Between Two Driveways - Dry and Troublesome Spot - September 2021

When I put together my 2021 to-do list, I included as #3 the idea of working the 'in between two driveways' area.  I mentioned that I needed to add a layer of mulch and think about doing even more.  I did some of that - mulched AND added a trio of Serendipity Allium to the bed.  And, the Chanticleer Pear Tree (after some hard pruning) seems to be on track.  (I'm not sure that's a good thing...but that's for another day.) But that's the extent of the work over there so far.

Revisiting what I wrote back in late February about this area, I mentioned doing more:

Later on (after I published my list), I wrote a post expounding on this area and even had some thinking about the area and converting it from turf grass.  But, I never got around to doing that very thing.

Why post about it now?  Because, after a hard Summer of sun beating down on it, I am reminded why this area is so problematic.  See below for what it looks like right now:  Hard, dry, brittle and brown. 

I've watered this area from time-to-time, but it always (season-after-season) returns to looking like this: dormant grass that is surrounded by a concrete driveway on one side.  A concrete sidewalk on the other.  Not great.  

But, could this Fall be a chance to bite off a small part of this larger project?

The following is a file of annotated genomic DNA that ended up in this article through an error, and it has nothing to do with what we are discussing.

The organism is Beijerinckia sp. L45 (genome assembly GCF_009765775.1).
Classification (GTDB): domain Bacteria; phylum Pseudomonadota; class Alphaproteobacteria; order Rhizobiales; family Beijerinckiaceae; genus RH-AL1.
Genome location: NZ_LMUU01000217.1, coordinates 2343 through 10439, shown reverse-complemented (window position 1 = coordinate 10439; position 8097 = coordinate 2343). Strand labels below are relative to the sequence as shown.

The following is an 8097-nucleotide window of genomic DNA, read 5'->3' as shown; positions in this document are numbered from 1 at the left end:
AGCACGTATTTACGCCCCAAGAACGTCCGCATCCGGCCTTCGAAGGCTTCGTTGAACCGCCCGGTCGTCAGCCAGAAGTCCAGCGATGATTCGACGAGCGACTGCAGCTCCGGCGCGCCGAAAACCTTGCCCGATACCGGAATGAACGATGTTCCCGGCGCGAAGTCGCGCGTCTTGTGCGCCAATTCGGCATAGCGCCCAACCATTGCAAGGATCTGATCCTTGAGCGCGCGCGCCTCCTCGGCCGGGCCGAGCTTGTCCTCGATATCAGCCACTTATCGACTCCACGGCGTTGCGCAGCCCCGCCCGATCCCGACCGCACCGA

Back in that initial post in March, I included this draft schematic of one way to approach this area.  See below - where I called for converting MUCH of this area into a linear border or bed.

I mentioned in the post that perhaps I could put down some of the Lemon Coral Sedum in this area as a ground cover of sorts.  Welp, I have a lot of it right now - and it has overwintered for me in spots.  I'm thinking I can carve out a much smaller section - the hardest hit by the sidewalk - and start with a small bed there.  See below - I'm thinking of cutting just the red portion out and planting it this Fall.

What else gets planted in the Fall?  Bulbs.  I'm thinking I can put down a set of tulip bulbs (first), then transplant the Lemon Coral Sedum on top.  If it survives the Winter, we'll have a nice mat there in the Spring.  

In that red area above, part of it is ALREADY a bed.  There's a large tree in that corner, so it wouldn't be a lot of turf removal.  I'm also pretty sure that this area needs some help in terms of amended soil.  When I remove the turf, I'll want to add in a layer of compost, then top it with mulch. 

I'm thinking the Sedum would fare FAR better than grass.  

I mean....why fight nature, right?  If this is a hard-to-grow area for grass, let's convert it.


Popular posts from this blog

A Multimeter - Workshop Addition

Lou Malnati's Salad Dressing Recipe as Published in the 60's

Tom Thayer's Italian Beef Recipe